WHATEvER relates to the introduction into use of that power which has become the mighty muscle of the world, moving its entire machinery, must be of the deepest importance. The voyage from New York to Albany, of the first steamer, opened the door to a progress for the human race, equiv. alent, at one bound, to the march of ages. A history of that voyage, we care not how minute the detail, must be of thrilling interest. It was an experiment, in the success or failure of which, the comfort and prosperity of a great fraction of mankind were interested. We have recently seen, in the Chicago Journal, an article by John Q. Wilson, Esq., of Albany, who was himself a passenger with Fulton in the first experimental voyage, a minute observer of all its incidents, and an intelligent witness of all the facts attending that era in the destinies of our race. It is appropriately published in a paper printed at Chicago, a place which, but for the annihilation of distance, which steam has achieved, would, in all probability, have had no existence. A short synopsis of the legislative proceedings relating to steam navigation, precedes the personal reminiscences of the voyage. As early as the year 1787, the legislature of New York passed an act for granting and securing to John Fitch, the sole right and advantage of making and employing, for fourteen years, the steamboat by him invented. In 1798, that act was repealed, and similar privileges extended to Robert R. Livingston, (Chancellor of the State,) provided that he should, within twelve months, give such proof as should satisfy the Governor, Lieut. Governor, and Surveyor-General, or a majority of them, of his having built a boat of at least twenty tons capacity, which should be propelled by steam, and the mean of whose progress through the water, with and against the ordinary current of the Hudson River, taken together, should not be less than four miles an hour, in which event he should have the exclusive privilege for the term of twenty years; but that he should at no time omit, for the space of one year, to have a boat of such construction plying between the cities of New York and Albany. In 1803 the preceding act was extended to Robert R. Livingston and Robert Fulton, for twenty years from the fifth of April of that year, and time for giving the necessary proof required by the act of 1798, was extended to two years. At the time these acts were passed, and particularly the last one, the privileges were considered about as valuable as if the legislature should now grant the exclusive right of making and using a machine to fly through the air. The steamboat project was then familiarly denomi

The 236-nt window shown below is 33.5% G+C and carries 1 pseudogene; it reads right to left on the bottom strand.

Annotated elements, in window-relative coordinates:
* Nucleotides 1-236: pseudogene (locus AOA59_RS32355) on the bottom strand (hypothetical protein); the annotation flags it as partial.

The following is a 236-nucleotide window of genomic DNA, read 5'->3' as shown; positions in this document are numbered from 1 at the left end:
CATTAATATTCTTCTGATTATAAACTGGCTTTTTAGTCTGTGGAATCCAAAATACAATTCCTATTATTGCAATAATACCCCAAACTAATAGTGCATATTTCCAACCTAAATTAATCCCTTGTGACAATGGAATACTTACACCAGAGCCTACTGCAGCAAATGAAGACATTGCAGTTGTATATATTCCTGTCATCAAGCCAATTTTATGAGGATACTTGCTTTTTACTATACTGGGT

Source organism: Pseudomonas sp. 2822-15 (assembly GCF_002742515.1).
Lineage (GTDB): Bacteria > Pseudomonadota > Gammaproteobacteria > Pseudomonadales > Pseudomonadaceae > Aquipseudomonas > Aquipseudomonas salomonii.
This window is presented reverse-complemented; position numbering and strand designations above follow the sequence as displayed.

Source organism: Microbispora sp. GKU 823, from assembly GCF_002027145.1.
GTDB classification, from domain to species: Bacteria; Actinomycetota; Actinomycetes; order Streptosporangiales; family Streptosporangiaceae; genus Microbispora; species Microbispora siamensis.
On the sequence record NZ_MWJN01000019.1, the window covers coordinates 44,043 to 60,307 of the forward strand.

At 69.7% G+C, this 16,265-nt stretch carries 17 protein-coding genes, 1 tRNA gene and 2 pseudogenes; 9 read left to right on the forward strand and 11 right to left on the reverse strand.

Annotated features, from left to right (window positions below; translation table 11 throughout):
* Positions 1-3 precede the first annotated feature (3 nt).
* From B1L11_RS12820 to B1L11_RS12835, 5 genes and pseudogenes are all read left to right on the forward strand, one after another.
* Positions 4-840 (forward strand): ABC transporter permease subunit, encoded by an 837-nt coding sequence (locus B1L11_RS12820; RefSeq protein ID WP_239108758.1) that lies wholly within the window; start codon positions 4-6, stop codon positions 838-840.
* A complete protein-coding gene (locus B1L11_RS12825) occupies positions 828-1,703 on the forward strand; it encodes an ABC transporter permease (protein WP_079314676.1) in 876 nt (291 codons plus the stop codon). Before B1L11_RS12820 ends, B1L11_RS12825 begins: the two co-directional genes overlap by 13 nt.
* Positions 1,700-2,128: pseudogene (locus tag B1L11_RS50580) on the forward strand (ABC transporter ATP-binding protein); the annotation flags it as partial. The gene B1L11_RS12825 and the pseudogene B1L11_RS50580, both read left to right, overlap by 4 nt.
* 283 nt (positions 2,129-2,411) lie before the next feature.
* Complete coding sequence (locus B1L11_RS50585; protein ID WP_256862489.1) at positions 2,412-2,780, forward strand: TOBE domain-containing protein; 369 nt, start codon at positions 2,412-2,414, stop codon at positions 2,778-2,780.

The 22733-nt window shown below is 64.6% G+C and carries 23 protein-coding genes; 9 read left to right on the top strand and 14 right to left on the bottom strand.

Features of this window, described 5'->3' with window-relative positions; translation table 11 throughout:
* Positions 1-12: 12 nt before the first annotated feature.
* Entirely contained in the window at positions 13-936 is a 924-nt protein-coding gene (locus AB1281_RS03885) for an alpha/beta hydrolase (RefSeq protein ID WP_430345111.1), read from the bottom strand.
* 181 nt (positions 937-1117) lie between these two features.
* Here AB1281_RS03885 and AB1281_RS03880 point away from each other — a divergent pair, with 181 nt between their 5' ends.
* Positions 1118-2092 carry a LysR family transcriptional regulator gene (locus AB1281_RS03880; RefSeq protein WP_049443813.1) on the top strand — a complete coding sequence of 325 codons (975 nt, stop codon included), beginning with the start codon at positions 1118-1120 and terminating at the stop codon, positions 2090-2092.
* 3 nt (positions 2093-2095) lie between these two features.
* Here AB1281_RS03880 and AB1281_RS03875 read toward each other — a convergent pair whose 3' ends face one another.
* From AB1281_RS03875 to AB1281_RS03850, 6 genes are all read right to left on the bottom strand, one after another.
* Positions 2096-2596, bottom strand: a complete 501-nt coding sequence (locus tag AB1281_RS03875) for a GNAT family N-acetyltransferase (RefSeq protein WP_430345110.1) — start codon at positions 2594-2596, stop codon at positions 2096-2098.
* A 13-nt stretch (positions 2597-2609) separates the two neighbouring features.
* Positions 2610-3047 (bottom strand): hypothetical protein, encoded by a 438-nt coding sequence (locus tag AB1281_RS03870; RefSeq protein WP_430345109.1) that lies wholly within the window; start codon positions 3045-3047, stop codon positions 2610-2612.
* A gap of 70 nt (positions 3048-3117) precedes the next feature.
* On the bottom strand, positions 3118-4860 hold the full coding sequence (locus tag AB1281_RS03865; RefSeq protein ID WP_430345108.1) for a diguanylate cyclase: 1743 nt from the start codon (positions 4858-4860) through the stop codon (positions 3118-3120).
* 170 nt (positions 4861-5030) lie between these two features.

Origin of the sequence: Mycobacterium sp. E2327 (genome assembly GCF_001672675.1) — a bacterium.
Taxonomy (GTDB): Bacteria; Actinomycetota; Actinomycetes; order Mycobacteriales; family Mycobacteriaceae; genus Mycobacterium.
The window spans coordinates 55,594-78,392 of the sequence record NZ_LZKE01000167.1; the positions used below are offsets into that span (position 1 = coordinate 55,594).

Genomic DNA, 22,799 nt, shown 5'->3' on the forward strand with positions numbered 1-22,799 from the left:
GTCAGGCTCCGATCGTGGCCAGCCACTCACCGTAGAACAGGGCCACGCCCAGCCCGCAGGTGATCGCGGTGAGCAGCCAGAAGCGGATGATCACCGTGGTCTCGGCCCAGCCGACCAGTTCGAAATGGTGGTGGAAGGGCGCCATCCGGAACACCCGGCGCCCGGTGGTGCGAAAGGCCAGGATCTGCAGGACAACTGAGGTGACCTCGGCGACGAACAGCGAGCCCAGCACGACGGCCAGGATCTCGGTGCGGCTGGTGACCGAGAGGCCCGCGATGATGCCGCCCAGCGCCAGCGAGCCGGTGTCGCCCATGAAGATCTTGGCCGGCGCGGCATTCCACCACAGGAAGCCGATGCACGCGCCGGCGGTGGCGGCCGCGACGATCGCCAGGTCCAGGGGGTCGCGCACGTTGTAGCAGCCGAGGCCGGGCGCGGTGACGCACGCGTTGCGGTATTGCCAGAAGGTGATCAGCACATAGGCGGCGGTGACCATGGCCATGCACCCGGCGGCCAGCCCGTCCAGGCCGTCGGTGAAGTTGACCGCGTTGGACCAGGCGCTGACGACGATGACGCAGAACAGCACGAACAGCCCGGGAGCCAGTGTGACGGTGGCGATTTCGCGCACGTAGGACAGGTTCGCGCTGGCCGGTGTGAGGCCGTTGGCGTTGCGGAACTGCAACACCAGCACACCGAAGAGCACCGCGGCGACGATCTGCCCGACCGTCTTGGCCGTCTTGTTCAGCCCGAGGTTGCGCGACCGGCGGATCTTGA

nated “the Chancellor's hobby.” The legislature were willing to gratify the Chancellor's whim, without any expectation of public or private benefit. It would seem from this that Fitch preceded Fulton; but the latter made up by triumphant success for any delinquency in time. The rate of speed designated as the ordeal of legislative power, seems ludicrous enough now, when four and twenty miles the hour is reached. Judge Wilson resided in the city of New York when Fulton was build. ing his boat, and frequently saw her on the stocks. She was a queer looking craft, and excited much attention, and not a little ridicule. When she was launched, and the steam-engine placed in her, that also was looked upon of a piece with the boat built to float it. A few had seen one at work raising the Manhattan water into the reservoir back of the almshouse; but to the people at large, the whole thing was a hidden mystery. Curiosity was greatly excited. When it was announced in the New York papers that the boat would start from the foot of Cortlandt-street, at six and a half o'clock on Friday morning, the fourth of September, and take passengers to Albany, there was a broad smile on every face, as the inquiry was made, if any one would be fool enough to go? A friend of the writer, hearing that he intended to venture, accosted him in the street, “John, will thee risk thy life in such a concern ? I tell thee she is the most fearful wild fowl living, and thy father ought to restrain thee.” When Friday morning came, the wharves, piers, house-tops, and every “coigne of vantage” from which a sight could be obtained, were filled with spectators. There were twelve berths, and every one was taken through to Albany. The fare was seven dollars. All the machinery was uncovered and exposed to view. The periphery of the balance wheels, of cast iron, some four or more inches square, ran just clear of the water. There were no outside guards; the water and balance wheels being supported by their respective shafts, which projected over the sides of the boat. The forward part was covered by a deck, which afforded shelter to the hands. The after part was fitted up, in a rough manner, for passengers. The entrance into the cabin was from the stern, in front of the steersman, who worked a tiller as in an ordinary sloop. Black smoke issued from the chimney, steam hissed from every ill-fitted valve and crevice of the engine. Fulton himself was there. His remarkably clear and sharp voice was heard above the hum of the multitude and the noise of the engine ; his step was confident and decided; he heeded not the fearfulness, doubts, or sarcasms of those by whom he was surrounded. The whole scene combined, had in it an individuality and an interest which comes but once, and is remembered for ever. When everything was ready, the engine was set in motion, and the boat moved steadily but slowly from the wharf; as she turned up the river and was fairly under weigh, there arose such a huzza as ten thousand throats never gave before. The passengers returned the cheer, but Ful. ton stood upon the deck, his eye flashing with an unusual brilliancy, as he surveyed the crowd. He felt that the magic wand of success was waving over him, and he was silent. When coming up Haverstraw Bay, a man in a skiff lay waiting for us. His appearance indicated a miller; the paddle wheels had very naturally attracted his attention; he asked permission to come on board. Fulton ordered a line to be thrown to him, and he was drawn alongside; he said